Since 1983, when 27 of its members were elected to the Bonn Parliament with 6 percent of the popular vote, Die Gr"unen's popularity rose to 11 percent in late 1984, but dropped dramatically -- to less than 5 percent -- in two recent district elections when many supporters jumped over to the Social Democrat bandwagon.
Die Gr"unen is now severely divided on the issue of whether to join forces with the left-of-center Social Democrats, who have already appropriated some green concerns. Die Gr"unen's realist wing thinks a coalition is imperative to bolster their political strength; but party fundamentalists -- and Porritt sides with them -- feel strongly that greens must maintain their autonomy.
``Any attempt to graft [green politics] on the spectrum will stop its growth,'' Porritt says. ``By identifying with the left, we would be endorsing the entire system, a system which we are trying to define alternatives to.''
Moreover, he says, elements of green politics -- like its emphasis on self-reliance and less governmental interference -- appeal to the right. ``Once you've embraced the left, you've essentially slammed the door in the face of people on the right,'' he says. ``And, frankly, we're in no position to slam doors on people.''
Even with their problems, Die Gr"unen's example has inspired green growth throughout Western Europe; green parties have sprung up in more than 10 West European countries, gaining particular force in Belgium and the Netherlands.
But even if US democracy were better suited for a third party, a green movement would still face a major obstacle: the sheer number and variety of ``green'' organizations in the US. Porritt thinks the various groups (from the somewhat conservative Sierra Club to the more liberal Friends of the Earth) must ``establish an effective green network of communication.'' Like bicycle spokes, he muses, they must fit together at the hub before things can start rolling. ``In the US, the wheel is just a lot bigger,'' he says.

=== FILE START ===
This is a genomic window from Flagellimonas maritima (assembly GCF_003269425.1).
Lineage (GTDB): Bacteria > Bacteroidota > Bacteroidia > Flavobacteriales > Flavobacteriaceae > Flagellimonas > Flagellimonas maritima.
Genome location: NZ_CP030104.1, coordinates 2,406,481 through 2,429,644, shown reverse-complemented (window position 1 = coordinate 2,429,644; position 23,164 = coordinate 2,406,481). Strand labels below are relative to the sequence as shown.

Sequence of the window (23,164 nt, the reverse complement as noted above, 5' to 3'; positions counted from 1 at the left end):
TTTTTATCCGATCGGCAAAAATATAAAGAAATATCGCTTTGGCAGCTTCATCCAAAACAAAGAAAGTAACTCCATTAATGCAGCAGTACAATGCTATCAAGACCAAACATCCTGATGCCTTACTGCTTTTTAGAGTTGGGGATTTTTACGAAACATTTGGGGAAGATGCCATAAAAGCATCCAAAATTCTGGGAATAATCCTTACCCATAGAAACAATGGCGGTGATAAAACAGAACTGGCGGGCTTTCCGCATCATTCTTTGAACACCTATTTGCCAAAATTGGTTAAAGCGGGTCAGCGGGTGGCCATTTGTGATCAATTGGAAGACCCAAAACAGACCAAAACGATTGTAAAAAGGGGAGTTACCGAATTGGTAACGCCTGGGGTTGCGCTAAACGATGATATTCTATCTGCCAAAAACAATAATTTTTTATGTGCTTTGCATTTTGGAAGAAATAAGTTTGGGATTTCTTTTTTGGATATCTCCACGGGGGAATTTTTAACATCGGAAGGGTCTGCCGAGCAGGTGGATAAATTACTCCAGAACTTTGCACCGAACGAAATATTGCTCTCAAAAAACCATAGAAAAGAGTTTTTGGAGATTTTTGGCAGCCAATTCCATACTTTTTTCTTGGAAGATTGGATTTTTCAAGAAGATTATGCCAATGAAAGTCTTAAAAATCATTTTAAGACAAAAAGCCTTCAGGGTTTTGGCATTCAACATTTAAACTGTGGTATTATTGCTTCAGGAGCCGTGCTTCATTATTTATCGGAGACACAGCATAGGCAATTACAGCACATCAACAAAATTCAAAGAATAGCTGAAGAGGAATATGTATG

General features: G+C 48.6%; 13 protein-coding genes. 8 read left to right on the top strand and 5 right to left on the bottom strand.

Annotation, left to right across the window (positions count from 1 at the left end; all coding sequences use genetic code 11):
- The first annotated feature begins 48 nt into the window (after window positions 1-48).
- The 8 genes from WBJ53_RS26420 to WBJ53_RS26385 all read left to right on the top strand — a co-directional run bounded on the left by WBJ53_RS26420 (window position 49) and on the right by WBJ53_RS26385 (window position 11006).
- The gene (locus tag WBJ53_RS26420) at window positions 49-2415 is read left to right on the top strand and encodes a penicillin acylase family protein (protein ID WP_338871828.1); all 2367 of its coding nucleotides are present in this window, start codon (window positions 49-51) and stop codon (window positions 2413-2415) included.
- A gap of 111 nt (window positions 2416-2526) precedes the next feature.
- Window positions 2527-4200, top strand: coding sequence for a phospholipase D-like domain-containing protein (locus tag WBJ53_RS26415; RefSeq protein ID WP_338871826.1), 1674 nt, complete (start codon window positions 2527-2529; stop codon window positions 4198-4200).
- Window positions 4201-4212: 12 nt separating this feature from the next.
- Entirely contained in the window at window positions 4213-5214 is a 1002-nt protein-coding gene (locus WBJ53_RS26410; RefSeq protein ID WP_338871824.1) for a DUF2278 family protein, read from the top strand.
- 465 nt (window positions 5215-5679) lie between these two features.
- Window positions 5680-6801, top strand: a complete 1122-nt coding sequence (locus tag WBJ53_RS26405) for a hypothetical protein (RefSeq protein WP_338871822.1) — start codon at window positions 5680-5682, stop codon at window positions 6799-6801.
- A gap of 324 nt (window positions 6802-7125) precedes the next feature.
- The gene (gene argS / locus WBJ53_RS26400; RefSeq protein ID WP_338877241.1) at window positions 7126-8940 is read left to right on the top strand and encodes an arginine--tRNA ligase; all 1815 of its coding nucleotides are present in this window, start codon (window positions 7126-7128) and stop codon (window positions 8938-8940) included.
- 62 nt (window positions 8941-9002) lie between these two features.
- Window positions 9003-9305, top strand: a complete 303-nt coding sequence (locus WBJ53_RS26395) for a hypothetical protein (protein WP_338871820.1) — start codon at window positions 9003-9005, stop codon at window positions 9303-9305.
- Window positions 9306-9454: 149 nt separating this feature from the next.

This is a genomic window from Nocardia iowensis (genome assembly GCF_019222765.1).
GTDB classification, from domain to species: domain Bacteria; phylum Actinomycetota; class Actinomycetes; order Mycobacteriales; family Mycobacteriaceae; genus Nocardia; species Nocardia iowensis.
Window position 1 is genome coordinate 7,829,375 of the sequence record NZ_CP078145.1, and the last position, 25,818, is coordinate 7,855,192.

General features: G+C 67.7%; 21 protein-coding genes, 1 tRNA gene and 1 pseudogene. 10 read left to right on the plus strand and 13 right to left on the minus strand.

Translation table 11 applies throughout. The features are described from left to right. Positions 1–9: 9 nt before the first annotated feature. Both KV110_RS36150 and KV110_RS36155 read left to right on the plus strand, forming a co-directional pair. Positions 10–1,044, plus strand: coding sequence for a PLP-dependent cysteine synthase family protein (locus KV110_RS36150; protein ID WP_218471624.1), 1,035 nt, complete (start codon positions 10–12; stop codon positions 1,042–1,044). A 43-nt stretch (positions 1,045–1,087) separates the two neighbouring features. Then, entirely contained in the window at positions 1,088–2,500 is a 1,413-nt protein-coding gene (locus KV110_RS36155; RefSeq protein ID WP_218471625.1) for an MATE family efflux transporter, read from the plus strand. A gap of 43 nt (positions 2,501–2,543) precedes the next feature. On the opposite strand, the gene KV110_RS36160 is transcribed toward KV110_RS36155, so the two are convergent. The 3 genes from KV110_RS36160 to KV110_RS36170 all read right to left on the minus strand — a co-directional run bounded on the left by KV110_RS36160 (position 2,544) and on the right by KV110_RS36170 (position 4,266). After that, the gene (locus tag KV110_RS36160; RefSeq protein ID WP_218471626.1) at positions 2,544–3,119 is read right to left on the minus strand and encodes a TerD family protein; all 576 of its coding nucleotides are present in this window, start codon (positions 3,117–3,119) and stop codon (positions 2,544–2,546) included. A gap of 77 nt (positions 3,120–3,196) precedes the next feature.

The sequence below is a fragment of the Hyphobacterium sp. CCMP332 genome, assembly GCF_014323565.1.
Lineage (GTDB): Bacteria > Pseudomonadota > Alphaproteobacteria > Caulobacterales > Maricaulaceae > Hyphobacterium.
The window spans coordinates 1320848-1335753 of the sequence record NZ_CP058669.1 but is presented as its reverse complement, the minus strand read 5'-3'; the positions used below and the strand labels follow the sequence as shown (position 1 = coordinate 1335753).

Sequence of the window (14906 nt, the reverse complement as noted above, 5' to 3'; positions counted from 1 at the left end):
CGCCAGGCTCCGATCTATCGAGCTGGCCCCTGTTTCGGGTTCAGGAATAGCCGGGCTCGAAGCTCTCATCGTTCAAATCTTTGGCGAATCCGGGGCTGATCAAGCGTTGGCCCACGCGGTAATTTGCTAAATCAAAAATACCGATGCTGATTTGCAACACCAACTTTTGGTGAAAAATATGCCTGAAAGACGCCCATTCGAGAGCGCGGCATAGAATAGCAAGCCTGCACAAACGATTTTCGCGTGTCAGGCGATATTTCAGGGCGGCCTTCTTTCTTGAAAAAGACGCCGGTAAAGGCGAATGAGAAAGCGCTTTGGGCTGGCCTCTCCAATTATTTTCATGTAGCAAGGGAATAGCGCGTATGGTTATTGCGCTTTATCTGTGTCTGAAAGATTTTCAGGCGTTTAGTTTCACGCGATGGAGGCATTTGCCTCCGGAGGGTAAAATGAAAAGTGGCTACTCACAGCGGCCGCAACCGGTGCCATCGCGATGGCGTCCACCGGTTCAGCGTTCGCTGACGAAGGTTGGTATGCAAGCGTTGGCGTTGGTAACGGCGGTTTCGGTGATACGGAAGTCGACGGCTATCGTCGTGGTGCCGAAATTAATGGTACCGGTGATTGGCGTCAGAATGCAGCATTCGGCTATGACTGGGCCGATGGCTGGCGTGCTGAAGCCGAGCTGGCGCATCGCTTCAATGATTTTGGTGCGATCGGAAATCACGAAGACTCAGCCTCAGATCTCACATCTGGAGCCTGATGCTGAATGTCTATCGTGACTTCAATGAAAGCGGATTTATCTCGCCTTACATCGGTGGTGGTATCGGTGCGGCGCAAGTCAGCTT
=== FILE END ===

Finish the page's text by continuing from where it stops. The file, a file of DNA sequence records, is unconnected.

The closest things to green networks in the US are the 15-year-old League of Conservation Voters (LCV), an unaffiliated political-action committee that supports ``greenish'' candidates in federal elections, and a recent initiative called Committees of Correspondence, which is struggling to form a basis for regional organizations working to introduce green politics into the US political process.
LCV, whose board of directors boasts leaders from all points on the environmental spectrum, has been fairly successful in achieving its limited goals: Of the 61 federal elections it spotlighted in 1984, LCV-backed candidates won 40. Chairman Alden Meyer thinks a range of groups can be useful to cover the environmental front, but he sees a greater need for various groups to ``sublimate their differences to greater concerns -- so we can speak with one voice on political matters.''
But FOE's Mr. Brower feels the spokes aren't coming together very well. He describes the US environmental movement as an infantry of soldiers who ``stand shoulder to shoulder and march off in different directions.''
Despite the obstacles here and abroad, Porritt sees hope for greens. He notes that Europe's socialist movement began in the late 1800s, but didn't significantly affect European politics until well into this century.
``I'm a radical evolutionary,'' he explains. ``The revolution has to happen gradually. . . . I can't imagine a green revolution where people reluctantly change.''